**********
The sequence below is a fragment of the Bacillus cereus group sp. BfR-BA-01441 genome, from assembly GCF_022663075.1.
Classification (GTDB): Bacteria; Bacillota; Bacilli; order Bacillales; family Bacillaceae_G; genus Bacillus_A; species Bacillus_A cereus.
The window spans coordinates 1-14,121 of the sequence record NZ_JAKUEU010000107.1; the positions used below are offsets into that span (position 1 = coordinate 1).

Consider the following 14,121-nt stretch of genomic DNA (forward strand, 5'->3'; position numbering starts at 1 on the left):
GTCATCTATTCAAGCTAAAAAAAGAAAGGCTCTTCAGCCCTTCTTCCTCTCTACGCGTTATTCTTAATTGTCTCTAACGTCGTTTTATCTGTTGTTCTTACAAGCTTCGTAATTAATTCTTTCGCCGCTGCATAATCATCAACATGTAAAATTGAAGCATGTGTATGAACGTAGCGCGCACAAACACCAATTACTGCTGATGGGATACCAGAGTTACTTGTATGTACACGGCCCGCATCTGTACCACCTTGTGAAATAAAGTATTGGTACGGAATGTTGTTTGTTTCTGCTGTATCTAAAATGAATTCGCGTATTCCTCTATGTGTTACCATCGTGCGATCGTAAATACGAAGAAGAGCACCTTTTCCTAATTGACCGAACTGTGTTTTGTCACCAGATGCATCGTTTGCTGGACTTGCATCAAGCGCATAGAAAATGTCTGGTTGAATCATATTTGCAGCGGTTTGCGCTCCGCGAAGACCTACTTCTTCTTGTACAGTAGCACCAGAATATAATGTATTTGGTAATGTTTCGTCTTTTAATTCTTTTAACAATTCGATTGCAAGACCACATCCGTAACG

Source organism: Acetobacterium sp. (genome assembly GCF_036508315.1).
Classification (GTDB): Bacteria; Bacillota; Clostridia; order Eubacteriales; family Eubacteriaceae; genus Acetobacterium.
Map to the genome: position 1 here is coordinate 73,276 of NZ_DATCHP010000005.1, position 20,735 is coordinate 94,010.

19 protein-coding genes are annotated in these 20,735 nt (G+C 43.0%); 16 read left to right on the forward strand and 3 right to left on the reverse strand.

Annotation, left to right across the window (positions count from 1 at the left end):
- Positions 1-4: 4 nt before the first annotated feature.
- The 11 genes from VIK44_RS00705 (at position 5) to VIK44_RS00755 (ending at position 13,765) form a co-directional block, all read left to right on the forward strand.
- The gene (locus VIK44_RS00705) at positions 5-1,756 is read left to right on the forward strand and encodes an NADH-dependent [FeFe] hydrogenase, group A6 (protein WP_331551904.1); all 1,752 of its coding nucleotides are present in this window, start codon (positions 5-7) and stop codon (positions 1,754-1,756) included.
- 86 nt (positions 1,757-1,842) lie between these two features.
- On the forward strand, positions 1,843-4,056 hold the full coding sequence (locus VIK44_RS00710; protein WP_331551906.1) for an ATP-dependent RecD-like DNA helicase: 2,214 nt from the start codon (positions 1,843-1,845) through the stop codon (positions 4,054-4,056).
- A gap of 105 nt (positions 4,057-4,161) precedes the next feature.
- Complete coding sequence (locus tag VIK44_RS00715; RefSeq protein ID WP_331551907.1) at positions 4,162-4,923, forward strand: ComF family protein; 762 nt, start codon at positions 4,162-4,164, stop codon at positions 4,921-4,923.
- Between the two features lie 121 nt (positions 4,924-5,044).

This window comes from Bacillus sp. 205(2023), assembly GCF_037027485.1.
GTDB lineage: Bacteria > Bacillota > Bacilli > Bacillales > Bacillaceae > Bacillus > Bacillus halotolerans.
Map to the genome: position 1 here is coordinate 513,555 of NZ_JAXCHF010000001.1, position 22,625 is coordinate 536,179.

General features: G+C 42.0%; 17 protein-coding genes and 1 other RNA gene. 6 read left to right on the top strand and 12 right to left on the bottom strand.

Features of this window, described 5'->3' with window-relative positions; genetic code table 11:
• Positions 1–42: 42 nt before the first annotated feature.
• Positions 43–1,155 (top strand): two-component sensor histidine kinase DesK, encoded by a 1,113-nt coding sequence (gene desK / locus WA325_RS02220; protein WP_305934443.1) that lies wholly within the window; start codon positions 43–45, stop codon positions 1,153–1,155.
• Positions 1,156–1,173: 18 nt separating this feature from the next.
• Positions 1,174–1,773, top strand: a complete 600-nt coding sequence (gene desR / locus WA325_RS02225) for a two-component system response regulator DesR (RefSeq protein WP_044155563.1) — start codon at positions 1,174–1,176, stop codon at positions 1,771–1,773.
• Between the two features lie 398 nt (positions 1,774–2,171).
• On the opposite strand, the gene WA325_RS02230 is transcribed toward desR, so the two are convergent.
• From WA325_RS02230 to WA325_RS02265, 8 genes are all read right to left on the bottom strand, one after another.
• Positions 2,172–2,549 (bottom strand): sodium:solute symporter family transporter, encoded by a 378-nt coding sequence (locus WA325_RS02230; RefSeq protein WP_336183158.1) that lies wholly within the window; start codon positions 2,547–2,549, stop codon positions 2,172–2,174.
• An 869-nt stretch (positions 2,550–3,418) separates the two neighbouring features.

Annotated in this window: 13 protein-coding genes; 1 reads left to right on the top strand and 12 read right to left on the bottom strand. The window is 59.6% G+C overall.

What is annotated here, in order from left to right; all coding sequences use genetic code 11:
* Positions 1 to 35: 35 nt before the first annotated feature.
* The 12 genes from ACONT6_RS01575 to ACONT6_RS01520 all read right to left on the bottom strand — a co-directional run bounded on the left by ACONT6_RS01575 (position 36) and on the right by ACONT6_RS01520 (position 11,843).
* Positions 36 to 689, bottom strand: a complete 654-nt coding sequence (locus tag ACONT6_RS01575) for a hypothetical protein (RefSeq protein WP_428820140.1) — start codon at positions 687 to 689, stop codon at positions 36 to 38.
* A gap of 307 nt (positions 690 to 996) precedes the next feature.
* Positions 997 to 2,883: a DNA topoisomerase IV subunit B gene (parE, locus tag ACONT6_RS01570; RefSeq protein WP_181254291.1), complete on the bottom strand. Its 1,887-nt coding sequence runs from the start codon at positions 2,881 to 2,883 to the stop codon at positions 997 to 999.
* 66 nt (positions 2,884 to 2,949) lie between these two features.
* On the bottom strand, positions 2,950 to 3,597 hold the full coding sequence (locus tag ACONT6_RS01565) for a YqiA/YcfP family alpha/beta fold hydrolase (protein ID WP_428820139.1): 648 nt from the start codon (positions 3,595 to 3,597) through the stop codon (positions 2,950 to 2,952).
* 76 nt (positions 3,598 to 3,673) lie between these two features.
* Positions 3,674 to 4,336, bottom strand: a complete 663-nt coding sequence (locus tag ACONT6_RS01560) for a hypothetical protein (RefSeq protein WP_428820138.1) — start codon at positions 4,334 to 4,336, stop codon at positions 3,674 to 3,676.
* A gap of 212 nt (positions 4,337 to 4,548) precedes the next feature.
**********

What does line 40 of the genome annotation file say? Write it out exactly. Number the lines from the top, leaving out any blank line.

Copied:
* 66 nt (positions 2,884 to 2,949) lie between these two features.